theprovince.com, September 07, 2012

Life-expectancy jump astounds

Residents approach average lifespans; Insite, more detox credited
Public-health experts are astounded by new statistics that show residents of the drug-and disease-riddled Downtown Eastside in Vancouver are now living nearly as long as the average British Columbian.
Vancouver Coastal Health workers are still trying to understand causes behind a dramatic shift revealed in preliminary data, but there is a consensus that the neighbourhood's poorest residents are living longer and that rapid gentrification in Canada's poorest neighbourhood is also boosting overall life expectancy, with an influx of healthier, wealthier residents.
At the height of the AIDS epidemic in 1996, life expectancy in the DTES was more than nine years lower than the B.C. average.
By 2006, DTES life expectancy rose to just 5.3 years below the provincial average.
Now, unpublished Vancouver Coastal Health research from 2011 shows DTES life expectancy has jumped to 79.5 years, about two years below the average.
It's rare to see such a shift in a population's life expectancy, said medical health officer Dr. John Carsley.
He and his colleagues are trying to judge how much of the change can be attributed to gentrification and how much is due to improved health treatment, nutrition, housing and education.
"I think we all agree that it is some healthier people moving to the DTES, and there has been a substantial decrease in overdose deaths and HIV deaths," Carsley said Thurs-day.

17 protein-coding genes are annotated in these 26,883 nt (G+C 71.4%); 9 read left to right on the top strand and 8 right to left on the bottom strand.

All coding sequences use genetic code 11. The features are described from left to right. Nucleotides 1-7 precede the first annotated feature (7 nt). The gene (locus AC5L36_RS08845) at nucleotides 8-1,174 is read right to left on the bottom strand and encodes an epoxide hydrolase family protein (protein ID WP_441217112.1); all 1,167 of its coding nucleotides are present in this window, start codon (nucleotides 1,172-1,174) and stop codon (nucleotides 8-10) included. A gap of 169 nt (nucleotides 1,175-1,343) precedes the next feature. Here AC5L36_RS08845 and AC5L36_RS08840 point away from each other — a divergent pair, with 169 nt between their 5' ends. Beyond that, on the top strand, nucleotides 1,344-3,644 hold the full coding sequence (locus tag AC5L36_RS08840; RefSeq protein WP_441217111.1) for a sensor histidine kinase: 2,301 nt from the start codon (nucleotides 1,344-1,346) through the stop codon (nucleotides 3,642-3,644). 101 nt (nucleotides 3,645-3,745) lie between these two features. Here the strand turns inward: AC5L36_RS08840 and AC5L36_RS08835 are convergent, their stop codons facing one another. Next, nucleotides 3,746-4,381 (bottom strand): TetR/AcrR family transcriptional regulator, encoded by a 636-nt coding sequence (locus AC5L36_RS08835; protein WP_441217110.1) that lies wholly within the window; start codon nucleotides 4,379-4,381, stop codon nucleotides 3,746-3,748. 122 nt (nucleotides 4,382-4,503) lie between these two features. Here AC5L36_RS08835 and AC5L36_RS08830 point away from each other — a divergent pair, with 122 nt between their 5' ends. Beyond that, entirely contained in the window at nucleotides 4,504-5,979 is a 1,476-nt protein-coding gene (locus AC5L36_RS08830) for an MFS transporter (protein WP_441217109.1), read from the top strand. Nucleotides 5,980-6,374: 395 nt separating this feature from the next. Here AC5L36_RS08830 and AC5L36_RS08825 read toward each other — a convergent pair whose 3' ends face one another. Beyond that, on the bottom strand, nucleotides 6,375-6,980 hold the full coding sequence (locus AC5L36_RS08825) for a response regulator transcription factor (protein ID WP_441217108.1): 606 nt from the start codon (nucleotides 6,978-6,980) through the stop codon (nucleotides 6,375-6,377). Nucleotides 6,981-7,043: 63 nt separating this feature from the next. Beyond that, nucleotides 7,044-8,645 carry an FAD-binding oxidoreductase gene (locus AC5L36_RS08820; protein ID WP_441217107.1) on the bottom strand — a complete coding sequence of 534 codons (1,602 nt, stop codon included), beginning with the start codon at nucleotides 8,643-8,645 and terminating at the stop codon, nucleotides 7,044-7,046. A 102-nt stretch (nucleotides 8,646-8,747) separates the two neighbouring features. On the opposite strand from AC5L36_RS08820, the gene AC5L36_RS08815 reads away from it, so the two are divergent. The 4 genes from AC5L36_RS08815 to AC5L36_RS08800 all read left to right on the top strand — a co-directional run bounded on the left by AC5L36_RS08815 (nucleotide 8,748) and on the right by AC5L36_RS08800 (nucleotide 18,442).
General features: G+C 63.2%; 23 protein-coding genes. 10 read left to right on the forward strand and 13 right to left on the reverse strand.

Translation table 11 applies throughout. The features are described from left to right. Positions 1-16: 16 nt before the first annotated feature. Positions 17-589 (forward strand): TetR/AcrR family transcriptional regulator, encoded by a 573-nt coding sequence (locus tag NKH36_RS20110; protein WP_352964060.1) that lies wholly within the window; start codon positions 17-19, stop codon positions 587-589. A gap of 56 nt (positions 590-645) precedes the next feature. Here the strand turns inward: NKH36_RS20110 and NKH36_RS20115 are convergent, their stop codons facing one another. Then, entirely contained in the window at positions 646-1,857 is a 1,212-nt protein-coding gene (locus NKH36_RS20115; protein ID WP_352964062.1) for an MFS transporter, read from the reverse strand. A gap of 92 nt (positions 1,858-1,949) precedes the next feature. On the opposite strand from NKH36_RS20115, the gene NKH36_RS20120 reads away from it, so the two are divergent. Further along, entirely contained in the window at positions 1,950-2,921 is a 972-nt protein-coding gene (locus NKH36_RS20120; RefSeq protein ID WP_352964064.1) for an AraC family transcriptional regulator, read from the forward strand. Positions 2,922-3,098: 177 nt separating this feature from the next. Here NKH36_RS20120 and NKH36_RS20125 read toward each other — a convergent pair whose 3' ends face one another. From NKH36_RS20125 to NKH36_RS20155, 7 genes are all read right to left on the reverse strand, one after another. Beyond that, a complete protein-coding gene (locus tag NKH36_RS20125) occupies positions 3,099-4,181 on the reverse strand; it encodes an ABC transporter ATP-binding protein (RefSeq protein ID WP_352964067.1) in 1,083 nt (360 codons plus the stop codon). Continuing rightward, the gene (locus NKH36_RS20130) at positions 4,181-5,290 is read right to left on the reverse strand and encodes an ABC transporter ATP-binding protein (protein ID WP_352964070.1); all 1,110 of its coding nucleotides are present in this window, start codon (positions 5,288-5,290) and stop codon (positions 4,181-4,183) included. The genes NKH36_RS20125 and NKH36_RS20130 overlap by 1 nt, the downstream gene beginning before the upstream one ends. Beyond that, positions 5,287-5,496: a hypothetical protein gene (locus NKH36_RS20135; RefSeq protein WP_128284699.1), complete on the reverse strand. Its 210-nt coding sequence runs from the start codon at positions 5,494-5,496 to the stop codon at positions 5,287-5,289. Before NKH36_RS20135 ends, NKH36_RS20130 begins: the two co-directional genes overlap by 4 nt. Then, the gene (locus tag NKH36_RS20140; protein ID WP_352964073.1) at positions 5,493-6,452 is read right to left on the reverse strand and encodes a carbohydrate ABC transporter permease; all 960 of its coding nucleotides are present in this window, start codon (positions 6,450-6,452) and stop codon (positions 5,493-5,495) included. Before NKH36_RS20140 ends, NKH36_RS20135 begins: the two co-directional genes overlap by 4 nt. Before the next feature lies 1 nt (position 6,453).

Carsley said he believes the new data supports arguments that harm-reduction services offered in Vancouver's controversial supervised injection site - which was allowed to stay open with a 2011 Supreme Court ruling that said it has "been proven to save lives with no discernible negative impact" - will be extended to other locations.
The facility, called Insite, is run by VCH and the non-profit Portland Hotel Society.
In an interview Thursday outside Insite, PHS director Mark Townsend said Insite's success, plus an addition of 70 detox beds within several blocks and better medical outreach to renovated low-income hotels are staunching the flood of overdose and AIDS deaths he witnessed in the late 1990s.
"The longer people stay alive, the more likely they are to get off drugs," Townsend said.
"It was so depressing 20 years ago because we had no detox. It was like cats dying . . . [drug addict deaths] had no relevance."
Lana Cleniuk, 43, said she owes her life to her detox bed in Onsite, located beside Insite.
Cleniuk came to the DTES from Saskatchewan 14 years ago and progressed from smoking heroin to injecting it every day.
Heroin forced her into sex "slavery" and prostituting herself to violent men. She's been beaten, strangled and had a knife put to her throat, she said. "Heroin took me down a hell of a road, chasing it every day.
"I had to do pretty degrading things just to get $10."
Cleniuk said she's been off heroin for three weeks, and, although the cravings are strong, she knows that, if she relapses, she will die quickly.
"I want to live a long life. I don't want to die down here."
Meanwhile, neighbourhood activist Jean Swanson said rents and property values have surged with the influence of the Wood-ward's development and, with hundreds of condos coming down the pipeline, "a vice" is squeezing out longtime Downtown Eastside residents.
Swanson said she simply can't believe the new VCH research.
"I think they must have screwed up the stats," Swanson said.
"If the life expectancy is just two years less than B.C., it doesn't mean people are getting better. It means that gentrification is pushing the poor out and they are taking their health problems elsewhere."
But Townsend disagrees.
He believes a limited number of poor are being displaced and, on a daily basis, he notices "100 little things" that contribute to the over-all improved health of residents.
"It's a lot of little things, and a lot of people deserve credit," he said.
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